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Background

I posted this question asking about an aspect of the Star Wars plot. I think I'm being fair by saying that the plot question isn't "basic or trivial," but of course that could be wrong.

Before posting the question, I did a Google search and found some sites that attempted to address the question. None of the answers were completely satisfying. (At least, they raised follow-up questions in my mind and were not perfectly consistent with the movies. One of the comments on scifi.SE pointed this out, noting that the answer was inconsistent with the movie itself. No one replied to this comment, and I assumed the site was not focused on the movies so much as the entire body of canonical work.) So I came to this site looking for a movie-specific answer. I did a search and read through ~5 questions that other people had asked here. No one had asked this particular question on Movies.SE, so I asked it here.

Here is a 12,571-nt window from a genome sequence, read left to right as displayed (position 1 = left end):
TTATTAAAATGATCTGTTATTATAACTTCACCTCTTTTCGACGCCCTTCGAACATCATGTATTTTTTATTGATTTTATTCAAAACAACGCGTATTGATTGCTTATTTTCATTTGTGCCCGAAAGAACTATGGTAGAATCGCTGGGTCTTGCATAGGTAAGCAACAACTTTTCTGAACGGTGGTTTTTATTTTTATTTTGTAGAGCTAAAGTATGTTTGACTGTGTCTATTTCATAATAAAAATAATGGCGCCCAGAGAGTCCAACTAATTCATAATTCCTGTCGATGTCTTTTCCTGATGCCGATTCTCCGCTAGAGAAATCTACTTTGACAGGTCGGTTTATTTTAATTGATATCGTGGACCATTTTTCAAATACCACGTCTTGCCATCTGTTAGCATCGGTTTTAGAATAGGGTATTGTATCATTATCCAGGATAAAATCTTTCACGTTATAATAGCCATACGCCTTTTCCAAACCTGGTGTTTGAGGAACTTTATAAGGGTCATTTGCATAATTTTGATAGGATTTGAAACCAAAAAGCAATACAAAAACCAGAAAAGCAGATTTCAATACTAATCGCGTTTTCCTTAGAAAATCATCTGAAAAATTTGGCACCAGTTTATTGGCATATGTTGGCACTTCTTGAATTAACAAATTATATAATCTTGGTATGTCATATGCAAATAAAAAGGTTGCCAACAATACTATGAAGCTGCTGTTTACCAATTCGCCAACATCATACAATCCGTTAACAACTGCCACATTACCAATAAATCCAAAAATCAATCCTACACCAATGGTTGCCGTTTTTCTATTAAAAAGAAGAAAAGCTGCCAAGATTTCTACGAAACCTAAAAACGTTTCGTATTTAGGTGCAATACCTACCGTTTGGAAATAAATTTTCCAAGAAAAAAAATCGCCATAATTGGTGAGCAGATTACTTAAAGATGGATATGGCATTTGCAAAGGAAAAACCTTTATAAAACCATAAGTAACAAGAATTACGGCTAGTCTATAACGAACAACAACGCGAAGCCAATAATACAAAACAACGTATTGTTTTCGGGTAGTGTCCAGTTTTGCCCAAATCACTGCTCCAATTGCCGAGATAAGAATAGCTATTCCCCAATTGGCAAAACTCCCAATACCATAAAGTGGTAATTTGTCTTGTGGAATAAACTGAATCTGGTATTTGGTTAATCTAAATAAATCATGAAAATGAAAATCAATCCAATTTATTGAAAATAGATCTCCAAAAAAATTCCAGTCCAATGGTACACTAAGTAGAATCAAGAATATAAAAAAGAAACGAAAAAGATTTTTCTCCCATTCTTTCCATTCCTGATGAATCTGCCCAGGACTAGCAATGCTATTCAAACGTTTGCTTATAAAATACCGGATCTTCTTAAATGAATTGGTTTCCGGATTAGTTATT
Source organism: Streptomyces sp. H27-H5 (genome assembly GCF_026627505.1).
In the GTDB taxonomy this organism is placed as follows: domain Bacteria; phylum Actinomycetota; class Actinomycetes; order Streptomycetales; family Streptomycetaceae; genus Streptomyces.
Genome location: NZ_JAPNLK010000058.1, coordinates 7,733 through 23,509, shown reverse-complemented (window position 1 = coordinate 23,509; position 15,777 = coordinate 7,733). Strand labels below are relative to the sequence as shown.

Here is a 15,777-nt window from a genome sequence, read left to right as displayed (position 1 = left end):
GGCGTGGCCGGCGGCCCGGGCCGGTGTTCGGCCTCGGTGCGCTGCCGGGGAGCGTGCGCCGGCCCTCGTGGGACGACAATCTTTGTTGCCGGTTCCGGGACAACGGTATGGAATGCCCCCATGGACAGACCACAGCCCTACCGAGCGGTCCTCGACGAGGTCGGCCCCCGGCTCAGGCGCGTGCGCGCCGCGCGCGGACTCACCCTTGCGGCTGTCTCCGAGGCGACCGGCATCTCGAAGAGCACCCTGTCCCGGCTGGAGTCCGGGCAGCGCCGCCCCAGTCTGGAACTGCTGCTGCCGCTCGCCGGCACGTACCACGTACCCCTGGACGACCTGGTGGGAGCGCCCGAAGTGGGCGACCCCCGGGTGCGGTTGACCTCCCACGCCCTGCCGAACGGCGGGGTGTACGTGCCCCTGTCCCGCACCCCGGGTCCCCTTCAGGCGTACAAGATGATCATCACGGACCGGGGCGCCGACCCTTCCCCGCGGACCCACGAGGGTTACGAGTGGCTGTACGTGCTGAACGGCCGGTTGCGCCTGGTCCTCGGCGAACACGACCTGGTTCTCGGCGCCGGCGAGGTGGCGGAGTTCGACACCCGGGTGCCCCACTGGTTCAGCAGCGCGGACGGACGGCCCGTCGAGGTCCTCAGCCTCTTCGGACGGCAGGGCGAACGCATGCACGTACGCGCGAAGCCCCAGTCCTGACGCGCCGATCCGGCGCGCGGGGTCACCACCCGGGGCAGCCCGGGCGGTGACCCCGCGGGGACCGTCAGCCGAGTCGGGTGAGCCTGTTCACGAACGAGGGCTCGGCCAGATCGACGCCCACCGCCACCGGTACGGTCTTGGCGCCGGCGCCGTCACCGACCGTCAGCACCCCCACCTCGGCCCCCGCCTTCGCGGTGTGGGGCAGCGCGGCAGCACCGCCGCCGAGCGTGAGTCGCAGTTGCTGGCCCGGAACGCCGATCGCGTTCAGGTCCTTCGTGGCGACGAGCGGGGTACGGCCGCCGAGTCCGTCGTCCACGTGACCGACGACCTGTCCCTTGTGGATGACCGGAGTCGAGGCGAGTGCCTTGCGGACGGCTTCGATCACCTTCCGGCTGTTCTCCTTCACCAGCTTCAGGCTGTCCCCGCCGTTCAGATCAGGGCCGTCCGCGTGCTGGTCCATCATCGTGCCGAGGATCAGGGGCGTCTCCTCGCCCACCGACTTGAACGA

Another user posted this comment:

-1 for lack of research. There are plenty answers here: scifi.stackexchange.com/q/11429 and here: lmgtfy.com/?q=why+did+darth+sidious+wait+66

Question

Assuming the question is non-trivial, does the fact that it has been asked elsewhere on the Internet prohibit someone from asking the same question on Movies.SE? Even if we assume that the question has been answered adequately on other sites, would this mean it shouldn't be asked on Movies.SE? Movies.SE requires users to research their question thoroughly before asking it on this site. The help center links to the Movies.SE search engine, but I'm wondering whether users have a responsibility to do that research only in the Movies.SE site or also on other sites.